Develop a series of games or activities that encourages or requires the participants to say and do the new behavior. Take a current trend and blend it into the training. If “The Voice” is the current hit on TV, use that show as a theme for a portion of the session. Most people know the premise behind the show and they will be interested. Use the excitement these shows have generated as a way to add spice to your training experience. This technique keeps your training fresh and new.
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I believe casinos are losing one of their traditional roles in the entertainment industry – serving as a refuge from the troubles of the outside world.
A newspaper article in the Arizona Republic stated that movie theater ticket sales are doing well. It noted that industry insiders say movies have long been a refuge for the masses during economic downturns. Then it had an interesting quote from Patrick Corcoran of the National Association of Theatre Owners in Washington, D.C.: “If times are tough, people still need to get out and get away.”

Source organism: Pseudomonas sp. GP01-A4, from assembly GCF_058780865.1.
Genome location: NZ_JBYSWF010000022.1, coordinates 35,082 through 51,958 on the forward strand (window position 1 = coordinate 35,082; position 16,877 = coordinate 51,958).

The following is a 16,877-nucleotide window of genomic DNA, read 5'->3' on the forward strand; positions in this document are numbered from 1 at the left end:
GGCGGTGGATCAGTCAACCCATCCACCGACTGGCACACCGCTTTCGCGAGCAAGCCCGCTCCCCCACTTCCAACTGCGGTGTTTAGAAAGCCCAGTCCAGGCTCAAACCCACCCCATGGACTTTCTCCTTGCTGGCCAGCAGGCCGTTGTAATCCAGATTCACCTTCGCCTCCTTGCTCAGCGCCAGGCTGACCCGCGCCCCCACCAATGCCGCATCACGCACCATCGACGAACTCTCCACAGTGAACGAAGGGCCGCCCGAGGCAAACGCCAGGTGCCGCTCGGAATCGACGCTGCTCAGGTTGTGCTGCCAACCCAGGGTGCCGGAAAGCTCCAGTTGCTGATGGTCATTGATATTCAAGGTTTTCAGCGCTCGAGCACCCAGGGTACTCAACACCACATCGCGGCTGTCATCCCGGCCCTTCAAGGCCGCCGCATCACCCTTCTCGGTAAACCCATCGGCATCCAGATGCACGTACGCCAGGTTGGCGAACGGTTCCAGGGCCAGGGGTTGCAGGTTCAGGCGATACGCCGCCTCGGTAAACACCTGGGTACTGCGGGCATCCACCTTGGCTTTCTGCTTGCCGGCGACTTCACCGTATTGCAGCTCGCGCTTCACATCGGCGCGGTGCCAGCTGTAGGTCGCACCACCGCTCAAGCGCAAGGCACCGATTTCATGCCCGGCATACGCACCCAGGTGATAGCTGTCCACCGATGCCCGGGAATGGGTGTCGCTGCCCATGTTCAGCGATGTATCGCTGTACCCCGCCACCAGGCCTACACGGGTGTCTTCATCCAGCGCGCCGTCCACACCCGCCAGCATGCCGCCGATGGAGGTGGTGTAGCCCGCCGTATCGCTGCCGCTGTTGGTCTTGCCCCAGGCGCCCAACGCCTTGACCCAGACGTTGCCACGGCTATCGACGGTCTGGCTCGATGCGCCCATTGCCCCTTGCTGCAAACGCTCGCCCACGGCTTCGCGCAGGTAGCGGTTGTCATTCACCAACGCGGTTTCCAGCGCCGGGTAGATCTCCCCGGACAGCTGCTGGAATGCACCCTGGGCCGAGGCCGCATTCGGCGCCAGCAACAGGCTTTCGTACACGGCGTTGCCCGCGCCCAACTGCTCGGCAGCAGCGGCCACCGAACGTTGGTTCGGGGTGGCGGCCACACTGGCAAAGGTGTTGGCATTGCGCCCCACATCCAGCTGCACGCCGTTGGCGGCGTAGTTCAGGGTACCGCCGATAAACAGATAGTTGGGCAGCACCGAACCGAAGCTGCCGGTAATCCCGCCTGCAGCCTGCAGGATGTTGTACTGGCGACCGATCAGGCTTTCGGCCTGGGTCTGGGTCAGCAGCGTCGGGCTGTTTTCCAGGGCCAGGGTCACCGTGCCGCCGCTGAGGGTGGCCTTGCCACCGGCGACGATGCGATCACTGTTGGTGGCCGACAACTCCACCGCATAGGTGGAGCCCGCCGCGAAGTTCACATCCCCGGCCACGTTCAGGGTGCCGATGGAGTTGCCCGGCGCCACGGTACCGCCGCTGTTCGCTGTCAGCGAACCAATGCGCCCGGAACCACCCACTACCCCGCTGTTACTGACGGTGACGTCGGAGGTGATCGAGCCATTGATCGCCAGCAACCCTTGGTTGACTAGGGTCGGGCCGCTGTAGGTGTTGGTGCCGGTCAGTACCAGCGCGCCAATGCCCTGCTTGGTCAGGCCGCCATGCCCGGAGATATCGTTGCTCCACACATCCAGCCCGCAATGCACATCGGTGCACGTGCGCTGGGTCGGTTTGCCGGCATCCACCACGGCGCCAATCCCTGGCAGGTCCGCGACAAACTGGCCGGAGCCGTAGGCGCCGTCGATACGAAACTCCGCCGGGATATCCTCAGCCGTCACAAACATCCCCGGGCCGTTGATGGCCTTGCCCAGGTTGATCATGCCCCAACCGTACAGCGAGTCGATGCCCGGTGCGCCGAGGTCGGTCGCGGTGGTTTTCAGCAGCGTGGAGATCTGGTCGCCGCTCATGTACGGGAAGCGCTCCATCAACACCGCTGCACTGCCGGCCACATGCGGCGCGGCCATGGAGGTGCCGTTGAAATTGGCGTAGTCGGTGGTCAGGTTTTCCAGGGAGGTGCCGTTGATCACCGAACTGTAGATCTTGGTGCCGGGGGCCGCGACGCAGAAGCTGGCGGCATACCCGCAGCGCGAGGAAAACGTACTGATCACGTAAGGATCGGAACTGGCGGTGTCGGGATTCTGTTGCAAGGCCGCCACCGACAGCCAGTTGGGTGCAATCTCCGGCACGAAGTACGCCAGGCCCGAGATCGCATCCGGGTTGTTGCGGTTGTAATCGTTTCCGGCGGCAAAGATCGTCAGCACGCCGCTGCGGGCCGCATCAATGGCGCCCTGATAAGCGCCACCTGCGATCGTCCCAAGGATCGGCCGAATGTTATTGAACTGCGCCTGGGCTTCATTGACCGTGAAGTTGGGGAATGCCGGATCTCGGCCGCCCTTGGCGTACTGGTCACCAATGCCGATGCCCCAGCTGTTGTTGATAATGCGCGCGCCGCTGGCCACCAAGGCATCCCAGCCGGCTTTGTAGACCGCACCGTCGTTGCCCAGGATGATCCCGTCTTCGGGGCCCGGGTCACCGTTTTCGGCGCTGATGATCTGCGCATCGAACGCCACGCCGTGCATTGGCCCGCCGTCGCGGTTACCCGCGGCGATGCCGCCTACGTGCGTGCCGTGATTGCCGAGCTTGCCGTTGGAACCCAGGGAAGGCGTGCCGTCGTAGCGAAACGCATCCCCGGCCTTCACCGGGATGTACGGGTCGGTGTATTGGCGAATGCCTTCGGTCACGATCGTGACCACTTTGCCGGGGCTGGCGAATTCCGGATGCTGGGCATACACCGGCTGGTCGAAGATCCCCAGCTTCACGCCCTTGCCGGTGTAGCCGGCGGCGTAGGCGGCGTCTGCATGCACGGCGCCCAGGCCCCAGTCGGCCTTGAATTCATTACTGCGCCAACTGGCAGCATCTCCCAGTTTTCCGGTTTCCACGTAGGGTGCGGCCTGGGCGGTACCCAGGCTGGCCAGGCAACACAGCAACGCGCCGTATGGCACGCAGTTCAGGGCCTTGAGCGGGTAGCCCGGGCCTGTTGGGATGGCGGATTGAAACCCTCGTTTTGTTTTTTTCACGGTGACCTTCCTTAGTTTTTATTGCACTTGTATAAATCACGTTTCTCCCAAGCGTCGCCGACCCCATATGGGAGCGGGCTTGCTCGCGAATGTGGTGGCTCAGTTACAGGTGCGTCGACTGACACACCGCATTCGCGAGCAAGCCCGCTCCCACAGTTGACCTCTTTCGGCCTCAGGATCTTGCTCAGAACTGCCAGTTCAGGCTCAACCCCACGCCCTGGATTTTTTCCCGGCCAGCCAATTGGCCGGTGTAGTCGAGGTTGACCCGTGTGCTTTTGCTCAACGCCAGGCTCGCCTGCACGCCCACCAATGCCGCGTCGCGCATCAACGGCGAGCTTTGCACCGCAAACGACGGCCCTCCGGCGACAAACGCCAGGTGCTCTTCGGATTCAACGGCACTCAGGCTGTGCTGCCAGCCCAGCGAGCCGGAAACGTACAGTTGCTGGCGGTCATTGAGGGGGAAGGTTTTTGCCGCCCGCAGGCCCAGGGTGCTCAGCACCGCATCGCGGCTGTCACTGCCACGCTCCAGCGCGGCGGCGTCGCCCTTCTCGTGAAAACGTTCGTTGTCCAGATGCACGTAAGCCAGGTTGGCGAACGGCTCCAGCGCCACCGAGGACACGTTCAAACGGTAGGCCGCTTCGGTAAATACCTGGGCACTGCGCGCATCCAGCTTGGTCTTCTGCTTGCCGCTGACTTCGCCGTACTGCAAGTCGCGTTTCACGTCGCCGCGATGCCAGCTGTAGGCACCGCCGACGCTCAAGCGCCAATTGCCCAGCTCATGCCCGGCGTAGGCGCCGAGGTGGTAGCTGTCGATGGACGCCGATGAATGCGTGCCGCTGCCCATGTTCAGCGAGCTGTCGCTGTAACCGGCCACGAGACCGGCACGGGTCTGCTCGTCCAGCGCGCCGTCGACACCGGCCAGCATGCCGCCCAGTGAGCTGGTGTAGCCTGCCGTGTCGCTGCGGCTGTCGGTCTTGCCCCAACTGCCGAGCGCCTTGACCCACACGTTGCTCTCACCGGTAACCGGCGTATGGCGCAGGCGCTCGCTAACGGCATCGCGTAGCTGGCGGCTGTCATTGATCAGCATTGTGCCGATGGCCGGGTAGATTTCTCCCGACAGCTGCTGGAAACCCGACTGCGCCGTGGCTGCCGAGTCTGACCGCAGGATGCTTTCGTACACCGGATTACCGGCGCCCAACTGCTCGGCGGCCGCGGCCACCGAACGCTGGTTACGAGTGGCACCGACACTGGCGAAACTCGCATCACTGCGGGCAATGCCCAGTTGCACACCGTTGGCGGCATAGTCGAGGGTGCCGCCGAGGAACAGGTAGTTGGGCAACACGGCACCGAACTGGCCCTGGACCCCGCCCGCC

Yes, people do need to get away and they used to flock to casinos to do that. We all know that isn’t happening right now. So what can you do to make your casino a refuge again? I am convinced that the answer is as simple as getting back to the basics of good service. Quality service then leads to the ultimate goal – creating an outstanding gaming experience.
Heck, if movie theaters can get people to spend their money on what may or may not be a good movie, then casinos can get people to try gaming. There’s a 50-50 chance a moviegoer’s experience will be lousy. Either the movie was good or it wasn’t. But great service can give casino guests a good experience each and every time even though they lose some money. Give people that experience and they likely will come back to play again.
Casino employees need to start thinking about some rather vague words and phrases that relate to having a good experience and then find ways put them into action.